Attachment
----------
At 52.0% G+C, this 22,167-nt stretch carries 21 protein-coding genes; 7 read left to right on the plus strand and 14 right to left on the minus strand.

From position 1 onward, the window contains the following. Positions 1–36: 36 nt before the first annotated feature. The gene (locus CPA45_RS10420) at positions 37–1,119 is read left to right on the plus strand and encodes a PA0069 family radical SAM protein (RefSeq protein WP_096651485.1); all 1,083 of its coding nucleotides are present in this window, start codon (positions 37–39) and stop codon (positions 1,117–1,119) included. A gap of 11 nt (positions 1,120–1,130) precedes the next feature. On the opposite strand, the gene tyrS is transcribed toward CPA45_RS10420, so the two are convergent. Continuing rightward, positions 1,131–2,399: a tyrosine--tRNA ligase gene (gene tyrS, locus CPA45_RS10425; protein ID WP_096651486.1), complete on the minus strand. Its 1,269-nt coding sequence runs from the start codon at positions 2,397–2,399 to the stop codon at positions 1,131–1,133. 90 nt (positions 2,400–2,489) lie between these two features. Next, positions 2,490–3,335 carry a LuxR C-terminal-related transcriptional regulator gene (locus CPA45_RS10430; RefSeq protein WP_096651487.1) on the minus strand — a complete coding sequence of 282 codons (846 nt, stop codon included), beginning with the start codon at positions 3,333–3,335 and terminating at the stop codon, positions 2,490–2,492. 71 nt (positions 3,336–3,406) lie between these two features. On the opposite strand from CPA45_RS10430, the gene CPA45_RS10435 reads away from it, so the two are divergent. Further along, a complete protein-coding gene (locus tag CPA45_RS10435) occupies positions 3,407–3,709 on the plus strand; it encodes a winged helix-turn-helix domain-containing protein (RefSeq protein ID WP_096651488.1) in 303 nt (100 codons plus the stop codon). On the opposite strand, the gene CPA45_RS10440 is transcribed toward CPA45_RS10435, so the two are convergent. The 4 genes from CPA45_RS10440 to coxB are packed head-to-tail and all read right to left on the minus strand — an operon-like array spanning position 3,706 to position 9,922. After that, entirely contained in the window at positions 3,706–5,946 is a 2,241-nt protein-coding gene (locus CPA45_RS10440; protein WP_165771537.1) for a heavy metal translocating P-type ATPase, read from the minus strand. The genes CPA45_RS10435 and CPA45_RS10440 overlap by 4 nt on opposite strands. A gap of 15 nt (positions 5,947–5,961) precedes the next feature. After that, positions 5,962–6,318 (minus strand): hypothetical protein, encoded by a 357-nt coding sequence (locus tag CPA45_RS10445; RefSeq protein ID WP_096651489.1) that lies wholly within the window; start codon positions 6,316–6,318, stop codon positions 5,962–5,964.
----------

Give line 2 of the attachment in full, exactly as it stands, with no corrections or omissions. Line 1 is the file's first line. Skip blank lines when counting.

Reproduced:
From position 1 onward, the window contains the following. Positions 1–36: 36 nt before the first annotated feature. The gene (locus CPA45_RS10420) at positions 37–1,119 is read left to right on the plus strand and encodes a PA0069 family radical SAM protein (RefSeq protein WP_096651485.1); all 1,083 of its coding nucleotides are present in this window, start codon (positions 37–39) and stop codon (positions 1,117–1,119) included. A gap of 11 nt (positions 1,120–1,130) precedes the next feature. On the opposite strand, the gene tyrS is transcribed toward CPA45_RS10420, so the two are convergent. Continuing rightward, positions 1,131–2,399: a tyrosine--tRNA ligase gene (gene tyrS, locus CPA45_RS10425; protein ID WP_096651486.1), complete on the minus strand. Its 1,269-nt coding sequence runs from the start codon at positions 2,397–2,399 to the stop codon at positions 1,131–1,133. 90 nt (positions 2,400–2,489) lie between these two features. Next, positions 2,490–3,335 carry a LuxR C-terminal-related transcriptional regulator gene (locus CPA45_RS10430; RefSeq protein WP_096651487.1) on the minus strand — a complete coding sequence of 282 codons (846 nt, stop codon included), beginning with the start codon at positions 3,333–3,335 and terminating at the stop codon, positions 2,490–2,492. 71 nt (positions 3,336–3,406) lie between these two features. On the opposite strand from CPA45_RS10430, the gene CPA45_RS10435 reads away from it, so the two are divergent. Further along, a complete protein-coding gene (locus tag CPA45_RS10435) occupies positions 3,407–3,709 on the plus strand; it encodes a winged helix-turn-helix domain-containing protein (RefSeq protein ID WP_096651488.1) in 303 nt (100 codons plus the stop codon). On the opposite strand, the gene CPA45_RS10440 is transcribed toward CPA45_RS10435, so the two are convergent. The 4 genes from CPA45_RS10440 to coxB are packed head-to-tail and all read right to left on the minus strand — an operon-like array spanning position 3,706 to position 9,922. After that, entirely contained in the window at positions 3,706–5,946 is a 2,241-nt protein-coding gene (locus CPA45_RS10440; protein WP_165771537.1) for a heavy metal translocating P-type ATPase, read from the minus strand. The genes CPA45_RS10435 and CPA45_RS10440 overlap by 4 nt on opposite strands. A gap of 15 nt (positions 5,947–5,961) precedes the next feature. After that, positions 5,962–6,318 (minus strand): hypothetical protein, encoded by a 357-nt coding sequence (locus tag CPA45_RS10445; RefSeq protein ID WP_096651489.1) that lies wholly within the window; start codon positions 6,316–6,318, stop codon positions 5,962–5,964.